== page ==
, by Peter Murray April 27th, 2011


Two 510 PackBots enter one of the Fukushima Daiichi reactors damaged by the March 11 earthquake to find radiation levels were too high for humans.



The trend to put robots in harm’s way, instead of humans, continues. On April 17th a pair of robots entered two reactor buildings of Japan’s Fukushima Daiichi power plant–the plant most severely damaged by the March 11th earthquake. Their job was to determine whether or not the plant was safe for reentry by human repair crews. The robots confirmed what Japanese officials feared: radiation levels were way too high for humans.

The robots used by the Japanese officials were a pair of 510 PackBots. Built by iRobot, the Bedford, Mass. company that makes the Roomba vacuum cleaner, PackBots are already being used by U.S. forces to carry out dangerous operations in Iraq and Afghanistan.

PackBots have helped save soldiers lives by neutralizing roadside bombs, car bombs, and other improvised explosive devices (IEDs); they screen vehicles, buildings and people, and they search through high-risk structures such as buildings and sewers.

Upon request by Japanese officials, iRobot sent over a pair of PackBots to help in the “war zones” of crippled nuclear factories. The company modified its 510 PackBots to better investigate the ruined factories, outfitting it with the company’s full hazmat gear: an array of sensors able to detect air oxygen levels, temperature, gamma radiation, as well as hazardous materials and chemicals. The PackBots’ lightweight frames–between 48 and 60 pounds–allow them to nimbly navigate factory debris. Precise control of the manipulator arms enable controllers to adjust equipment or objects inside the plant. The robots are also fitted with a camera that sees in either visible light or infrared and streams the images through a fiber optic cable to a control team safely located hundreds of feet away. In addition to the radiation readings, the video data will allow repair teams to map out salvage strategies for other, heavy-lifting robots as well as for human crews.

After pushing their way through the outer doors of reactor buildings Unit 1 and Unit 3 the PackBot pair collected and analyzed air samples. The news was not good. Radiation levels were 49 millisieverts per hour in unit 1; in Unit 3 they reached 57 millisieverts per hour. To put that into perspective, workers in the U.S. can legally be exposed to 50 millisieverts per year and radiation sickness occurs at 1,000 millisieverts, according the associated press. Prior to the earthquake the radiation limit for Japanese workers was 125 millisieverts. Japanese authorities doubled the limit after the earthquake to 250 millisieverts per year. But even at the increased limit workers at Fukushima Daiichi would absorb their year’s worth of exposure in just 5 hours. The video below shows some great footage from the PackBots as they maneuver inside one of the debris-strewn reactors.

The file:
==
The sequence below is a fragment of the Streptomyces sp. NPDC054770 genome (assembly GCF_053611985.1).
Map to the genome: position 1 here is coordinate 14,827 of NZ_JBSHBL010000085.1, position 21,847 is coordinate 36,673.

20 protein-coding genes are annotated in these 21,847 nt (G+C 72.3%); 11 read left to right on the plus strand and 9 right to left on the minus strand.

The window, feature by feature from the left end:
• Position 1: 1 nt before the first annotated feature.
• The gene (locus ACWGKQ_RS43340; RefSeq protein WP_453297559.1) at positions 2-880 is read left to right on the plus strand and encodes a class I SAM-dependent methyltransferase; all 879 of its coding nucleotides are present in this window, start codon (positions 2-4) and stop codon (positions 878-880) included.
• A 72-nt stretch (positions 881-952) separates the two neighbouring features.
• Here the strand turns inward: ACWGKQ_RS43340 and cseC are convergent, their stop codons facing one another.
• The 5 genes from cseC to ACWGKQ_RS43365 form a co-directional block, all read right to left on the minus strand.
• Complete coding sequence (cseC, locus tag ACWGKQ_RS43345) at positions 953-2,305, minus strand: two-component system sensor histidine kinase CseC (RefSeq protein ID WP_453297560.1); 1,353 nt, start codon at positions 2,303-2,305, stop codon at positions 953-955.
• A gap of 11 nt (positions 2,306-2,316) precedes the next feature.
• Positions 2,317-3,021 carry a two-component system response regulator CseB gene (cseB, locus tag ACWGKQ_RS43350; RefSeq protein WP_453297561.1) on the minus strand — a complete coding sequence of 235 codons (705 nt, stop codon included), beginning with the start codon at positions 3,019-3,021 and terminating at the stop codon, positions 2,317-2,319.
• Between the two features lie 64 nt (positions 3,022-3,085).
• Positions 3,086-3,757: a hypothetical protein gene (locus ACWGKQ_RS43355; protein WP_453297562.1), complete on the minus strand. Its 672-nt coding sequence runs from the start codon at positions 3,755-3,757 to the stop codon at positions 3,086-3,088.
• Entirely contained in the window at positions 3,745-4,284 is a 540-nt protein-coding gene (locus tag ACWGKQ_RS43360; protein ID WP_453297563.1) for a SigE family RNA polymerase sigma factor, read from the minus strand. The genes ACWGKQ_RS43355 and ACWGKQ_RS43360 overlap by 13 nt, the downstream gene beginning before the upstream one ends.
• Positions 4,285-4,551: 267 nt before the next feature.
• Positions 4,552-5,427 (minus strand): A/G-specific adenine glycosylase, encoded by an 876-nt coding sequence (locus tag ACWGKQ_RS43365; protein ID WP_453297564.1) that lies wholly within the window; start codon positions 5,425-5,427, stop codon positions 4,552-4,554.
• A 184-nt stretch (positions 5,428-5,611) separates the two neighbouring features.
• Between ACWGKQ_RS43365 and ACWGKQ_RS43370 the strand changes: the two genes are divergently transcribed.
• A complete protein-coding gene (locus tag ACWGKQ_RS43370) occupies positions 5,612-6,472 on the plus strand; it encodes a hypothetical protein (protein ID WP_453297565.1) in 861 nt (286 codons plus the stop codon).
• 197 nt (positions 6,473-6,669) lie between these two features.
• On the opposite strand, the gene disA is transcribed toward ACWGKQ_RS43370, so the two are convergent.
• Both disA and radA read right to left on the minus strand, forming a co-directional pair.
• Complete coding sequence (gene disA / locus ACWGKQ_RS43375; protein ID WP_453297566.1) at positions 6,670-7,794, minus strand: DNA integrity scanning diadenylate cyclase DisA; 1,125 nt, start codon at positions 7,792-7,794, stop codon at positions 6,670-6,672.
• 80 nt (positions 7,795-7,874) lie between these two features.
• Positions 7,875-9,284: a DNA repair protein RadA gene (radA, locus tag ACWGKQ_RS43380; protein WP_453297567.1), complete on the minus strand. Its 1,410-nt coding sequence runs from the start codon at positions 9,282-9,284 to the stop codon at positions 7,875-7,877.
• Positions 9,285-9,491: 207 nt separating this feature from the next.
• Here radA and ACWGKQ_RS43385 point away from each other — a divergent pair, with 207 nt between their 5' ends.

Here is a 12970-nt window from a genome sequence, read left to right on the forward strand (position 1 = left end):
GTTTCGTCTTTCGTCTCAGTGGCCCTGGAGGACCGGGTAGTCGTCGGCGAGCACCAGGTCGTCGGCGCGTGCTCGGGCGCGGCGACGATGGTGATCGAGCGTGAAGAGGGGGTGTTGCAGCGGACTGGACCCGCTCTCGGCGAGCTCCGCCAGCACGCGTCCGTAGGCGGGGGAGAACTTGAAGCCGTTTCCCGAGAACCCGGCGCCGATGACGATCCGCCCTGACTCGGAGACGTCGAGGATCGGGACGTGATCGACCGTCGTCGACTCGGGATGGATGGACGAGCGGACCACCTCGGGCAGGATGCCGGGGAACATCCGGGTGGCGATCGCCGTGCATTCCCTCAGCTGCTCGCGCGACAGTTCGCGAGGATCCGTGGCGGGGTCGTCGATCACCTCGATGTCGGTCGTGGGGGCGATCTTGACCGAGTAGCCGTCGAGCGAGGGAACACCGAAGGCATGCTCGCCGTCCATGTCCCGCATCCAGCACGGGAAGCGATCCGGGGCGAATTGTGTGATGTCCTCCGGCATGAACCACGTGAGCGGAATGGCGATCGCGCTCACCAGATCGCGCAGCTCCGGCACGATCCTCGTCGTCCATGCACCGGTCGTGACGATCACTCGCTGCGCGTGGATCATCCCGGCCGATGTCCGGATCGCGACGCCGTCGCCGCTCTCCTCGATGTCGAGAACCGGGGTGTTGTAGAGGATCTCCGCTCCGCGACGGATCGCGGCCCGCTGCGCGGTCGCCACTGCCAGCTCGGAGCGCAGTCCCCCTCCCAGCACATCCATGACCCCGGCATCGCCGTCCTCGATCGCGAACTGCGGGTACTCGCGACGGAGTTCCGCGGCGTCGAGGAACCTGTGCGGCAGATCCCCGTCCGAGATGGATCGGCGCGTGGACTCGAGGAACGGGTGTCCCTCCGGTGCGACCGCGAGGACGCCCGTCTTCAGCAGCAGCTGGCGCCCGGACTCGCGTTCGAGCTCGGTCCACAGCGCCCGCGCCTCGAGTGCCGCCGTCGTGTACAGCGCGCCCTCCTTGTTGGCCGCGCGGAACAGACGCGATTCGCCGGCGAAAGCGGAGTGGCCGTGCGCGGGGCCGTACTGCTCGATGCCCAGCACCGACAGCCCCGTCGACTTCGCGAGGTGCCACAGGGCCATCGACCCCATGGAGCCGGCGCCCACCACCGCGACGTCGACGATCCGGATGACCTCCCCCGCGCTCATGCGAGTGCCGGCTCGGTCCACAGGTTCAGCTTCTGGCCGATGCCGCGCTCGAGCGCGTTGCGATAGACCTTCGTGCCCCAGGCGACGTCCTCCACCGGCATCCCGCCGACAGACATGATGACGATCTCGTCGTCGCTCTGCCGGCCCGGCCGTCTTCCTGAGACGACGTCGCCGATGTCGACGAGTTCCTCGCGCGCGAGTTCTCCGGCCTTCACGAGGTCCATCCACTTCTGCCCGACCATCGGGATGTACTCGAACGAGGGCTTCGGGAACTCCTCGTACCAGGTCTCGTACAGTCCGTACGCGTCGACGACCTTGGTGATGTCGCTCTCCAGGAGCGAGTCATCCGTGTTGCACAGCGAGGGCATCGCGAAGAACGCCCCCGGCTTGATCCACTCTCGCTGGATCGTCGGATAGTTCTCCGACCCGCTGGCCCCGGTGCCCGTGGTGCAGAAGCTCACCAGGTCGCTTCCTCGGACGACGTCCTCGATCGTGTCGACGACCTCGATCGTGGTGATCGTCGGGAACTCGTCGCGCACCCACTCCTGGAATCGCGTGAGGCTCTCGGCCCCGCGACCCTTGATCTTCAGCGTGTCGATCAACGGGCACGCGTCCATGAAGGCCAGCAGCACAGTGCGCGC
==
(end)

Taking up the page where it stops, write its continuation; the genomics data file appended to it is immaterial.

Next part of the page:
Robots show inside Fukushima reactor buildings


With more than 3,000 PackBots in military and civil service around the world, the 510 PackBot is one of the world’s most successful battle-tested robots. Behind its versatility is its capacity to accommodate a wide range of payloads and sensors, including manipulators, all of which are controlled by iRobot’s Aware 2 intelligence software that allows for modular, mission-specific configuration.

The PackBots are joined at Fukushima Daiichi by two other types of robots: two 710 Warriors–also made by iRobot–and a more rugged robot called Talon, created by a British defense firm called QinetiQ (QinetiQ’s American group, QinetiQ North America sent the robots to Japan). Like the PackBots, both the Warriors and Talons specialize in high-risk reconnaissance and the disposal of explosives and hazardous materials–they just do it with more muscle. The Talon weighs about twice as much as a PackBot and its not-so-delicate platform can be outfitted with ordinance from rifles to anti-tank missiles in combat theaters. The Warrior, also much larger and stronger than the PackBot, is able to carry payloads up to 68 kilograms (150 pounds). iRobot engineers attached an arm to the Warriors that is capable of dragging a fire hose and potentially positioning it to cool off the hot reactors. A Warrior can also carry a PackBot, which comes in handy if the PackBot needs to be placed through a raised target such as a window.

Even with the brawn of the Warrior and Talon robots, the capacity to move objects inside the factories without human help is extremely limited. Nevertheless, given the high levels of radiation any amount of removal is precious. Japanese safety officials are hopeful that the robots can get rid of some of the contaminated water and other debris before having to send in their crews.

The Fukushima Daiichi robots are the most recent examples of the ever-increasing reach of robotic helping hands. As was the case for the PackBot, Warrior, and Talon, modern warfare has been the main proving grounds for removing humans from danger and replacing them with robots. The most extraordinary example as of late is the U.S. Navy’s X-47B, an unmanned aerial vehicle with strike capabilities. Northrop Grumman’s Global Hawk drone is being used to take crucial video in the radioactive skies above Fukushima Daiichi.

Sitting on the rim of the so-called Pacific Ring of Fire, Japan’s high risk for earthquakes and volcanic eruptions has given rise to a country with an emphasis for natural disaster rescue technologies. On the other side of the Ring, California too is developing technologies to prepare for the inevitable. In natural disaster as in war, robots are already rapidly stepping up to the front lines so we don’t have to. In the future we’ll see them grow even more integral, and we’ll see even more human lives be saved.

video: IDG Communications


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